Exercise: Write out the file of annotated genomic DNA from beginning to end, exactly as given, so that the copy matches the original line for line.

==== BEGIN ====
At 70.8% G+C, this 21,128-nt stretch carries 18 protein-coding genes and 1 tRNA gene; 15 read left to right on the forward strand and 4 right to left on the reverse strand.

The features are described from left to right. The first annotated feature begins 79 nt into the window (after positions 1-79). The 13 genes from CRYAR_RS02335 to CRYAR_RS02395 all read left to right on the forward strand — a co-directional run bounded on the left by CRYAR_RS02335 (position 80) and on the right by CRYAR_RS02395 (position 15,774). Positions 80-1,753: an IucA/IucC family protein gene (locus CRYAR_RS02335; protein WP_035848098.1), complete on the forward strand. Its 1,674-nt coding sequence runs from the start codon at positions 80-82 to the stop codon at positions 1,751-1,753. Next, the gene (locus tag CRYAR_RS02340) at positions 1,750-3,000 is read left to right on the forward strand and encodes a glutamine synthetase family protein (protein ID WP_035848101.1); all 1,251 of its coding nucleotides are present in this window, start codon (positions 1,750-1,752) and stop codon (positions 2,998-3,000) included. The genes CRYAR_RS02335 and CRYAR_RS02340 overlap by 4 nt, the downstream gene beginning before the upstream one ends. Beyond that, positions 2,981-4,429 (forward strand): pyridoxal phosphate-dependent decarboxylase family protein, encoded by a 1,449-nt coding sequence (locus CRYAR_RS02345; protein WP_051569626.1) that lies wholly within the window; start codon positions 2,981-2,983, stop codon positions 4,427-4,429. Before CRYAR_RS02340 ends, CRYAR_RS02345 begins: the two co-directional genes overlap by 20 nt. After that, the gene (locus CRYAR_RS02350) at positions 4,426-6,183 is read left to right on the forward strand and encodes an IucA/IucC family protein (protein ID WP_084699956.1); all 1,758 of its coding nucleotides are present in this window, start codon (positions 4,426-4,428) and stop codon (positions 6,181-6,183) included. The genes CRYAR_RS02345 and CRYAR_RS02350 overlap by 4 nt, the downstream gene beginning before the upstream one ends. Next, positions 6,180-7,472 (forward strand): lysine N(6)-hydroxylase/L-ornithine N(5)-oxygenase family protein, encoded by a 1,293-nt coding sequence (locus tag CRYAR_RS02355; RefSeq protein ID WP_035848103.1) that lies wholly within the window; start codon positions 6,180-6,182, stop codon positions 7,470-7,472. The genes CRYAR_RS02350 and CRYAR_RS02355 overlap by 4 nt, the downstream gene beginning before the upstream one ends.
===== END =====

At 70.8% G+C, this 21,128-nt stretch carries 18 protein-coding genes and 1 tRNA gene; 15 read left to right on the forward strand and 4 right to left on the reverse strand.

The features are described from left to right. The first annotated feature begins 79 nt into the window (after positions 1-79). The 13 genes from CRYAR_RS02335 to CRYAR_RS02395 all read left to right on the forward strand — a co-directional run bounded on the left by CRYAR_RS02335 (position 80) and on the right by CRYAR_RS02395 (position 15,774). Positions 80-1,753: an IucA/IucC family protein gene (locus CRYAR_RS02335; protein WP_035848098.1), complete on the forward strand. Its 1,674-nt coding sequence runs from the start codon at positions 80-82 to the stop codon at positions 1,751-1,753. Next, the gene (locus tag CRYAR_RS02340) at positions 1,750-3,000 is read left to right on the forward strand and encodes a glutamine synthetase family protein (protein ID WP_035848101.1); all 1,251 of its coding nucleotides are present in this window, start codon (positions 1,750-1,752) and stop codon (positions 2,998-3,000) included. The genes CRYAR_RS02335 and CRYAR_RS02340 overlap by 4 nt, the downstream gene beginning before the upstream one ends. Beyond that, positions 2,981-4,429 (forward strand): pyridoxal phosphate-dependent decarboxylase family protein, encoded by a 1,449-nt coding sequence (locus CRYAR_RS02345; protein WP_051569626.1) that lies wholly within the window; start codon positions 2,981-2,983, stop codon positions 4,427-4,429. Before CRYAR_RS02340 ends, CRYAR_RS02345 begins: the two co-directional genes overlap by 20 nt. After that, the gene (locus CRYAR_RS02350) at positions 4,426-6,183 is read left to right on the forward strand and encodes an IucA/IucC family protein (protein ID WP_084699956.1); all 1,758 of its coding nucleotides are present in this window, start codon (positions 4,426-4,428) and stop codon (positions 6,181-6,183) included. The genes CRYAR_RS02345 and CRYAR_RS02350 overlap by 4 nt, the downstream gene beginning before the upstream one ends. Next, positions 6,180-7,472 (forward strand): lysine N(6)-hydroxylase/L-ornithine N(5)-oxygenase family protein, encoded by a 1,293-nt coding sequence (locus tag CRYAR_RS02355; RefSeq protein ID WP_035848103.1) that lies wholly within the window; start codon positions 6,180-6,182, stop codon positions 7,470-7,472. The genes CRYAR_RS02350 and CRYAR_RS02355 overlap by 4 nt, the downstream gene beginning before the upstream one ends.